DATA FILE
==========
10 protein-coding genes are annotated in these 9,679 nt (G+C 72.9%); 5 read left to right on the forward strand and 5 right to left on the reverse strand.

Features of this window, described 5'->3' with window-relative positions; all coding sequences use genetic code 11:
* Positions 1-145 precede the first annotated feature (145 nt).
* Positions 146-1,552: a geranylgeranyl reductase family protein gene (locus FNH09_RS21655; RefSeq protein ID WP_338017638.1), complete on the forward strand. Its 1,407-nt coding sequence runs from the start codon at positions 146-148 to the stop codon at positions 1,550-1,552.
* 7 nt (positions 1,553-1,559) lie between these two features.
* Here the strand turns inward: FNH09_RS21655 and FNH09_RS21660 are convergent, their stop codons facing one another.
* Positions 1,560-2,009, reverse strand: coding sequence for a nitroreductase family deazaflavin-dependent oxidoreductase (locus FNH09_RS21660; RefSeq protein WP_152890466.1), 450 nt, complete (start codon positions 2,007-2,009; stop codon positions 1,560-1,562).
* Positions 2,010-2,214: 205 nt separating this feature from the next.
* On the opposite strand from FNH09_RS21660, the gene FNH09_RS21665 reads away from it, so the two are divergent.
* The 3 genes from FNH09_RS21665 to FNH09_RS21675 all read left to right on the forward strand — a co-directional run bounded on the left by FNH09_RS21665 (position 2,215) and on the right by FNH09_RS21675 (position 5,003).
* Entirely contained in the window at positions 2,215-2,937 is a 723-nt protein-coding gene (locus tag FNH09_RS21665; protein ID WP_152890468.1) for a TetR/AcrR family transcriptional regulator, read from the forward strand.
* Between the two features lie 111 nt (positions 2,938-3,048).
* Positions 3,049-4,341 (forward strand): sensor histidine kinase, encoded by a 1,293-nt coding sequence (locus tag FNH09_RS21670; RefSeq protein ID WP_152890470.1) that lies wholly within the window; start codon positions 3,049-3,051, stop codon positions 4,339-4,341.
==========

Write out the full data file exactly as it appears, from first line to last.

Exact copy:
10 protein-coding genes are annotated in these 9,679 nt (G+C 72.9%); 5 read left to right on the forward strand and 5 right to left on the reverse strand.

Features of this window, described 5'->3' with window-relative positions; all coding sequences use genetic code 11:
* Positions 1-145 precede the first annotated feature (145 nt).
* Positions 146-1,552: a geranylgeranyl reductase family protein gene (locus FNH09_RS21655; RefSeq protein ID WP_338017638.1), complete on the forward strand. Its 1,407-nt coding sequence runs from the start codon at positions 146-148 to the stop codon at positions 1,550-1,552.
* 7 nt (positions 1,553-1,559) lie between these two features.
* Here the strand turns inward: FNH09_RS21655 and FNH09_RS21660 are convergent, their stop codons facing one another.
* Positions 1,560-2,009, reverse strand: coding sequence for a nitroreductase family deazaflavin-dependent oxidoreductase (locus FNH09_RS21660; RefSeq protein WP_152890466.1), 450 nt, complete (start codon positions 2,007-2,009; stop codon positions 1,560-1,562).
* Positions 2,010-2,214: 205 nt separating this feature from the next.
* On the opposite strand from FNH09_RS21660, the gene FNH09_RS21665 reads away from it, so the two are divergent.
* The 3 genes from FNH09_RS21665 to FNH09_RS21675 all read left to right on the forward strand — a co-directional run bounded on the left by FNH09_RS21665 (position 2,215) and on the right by FNH09_RS21675 (position 5,003).
* Entirely contained in the window at positions 2,215-2,937 is a 723-nt protein-coding gene (locus tag FNH09_RS21665; protein ID WP_152890468.1) for a TetR/AcrR family transcriptional regulator, read from the forward strand.
* Between the two features lie 111 nt (positions 2,938-3,048).
* Positions 3,049-4,341 (forward strand): sensor histidine kinase, encoded by a 1,293-nt coding sequence (locus tag FNH09_RS21670; RefSeq protein ID WP_152890470.1) that lies wholly within the window; start codon positions 3,049-3,051, stop codon positions 4,339-4,341.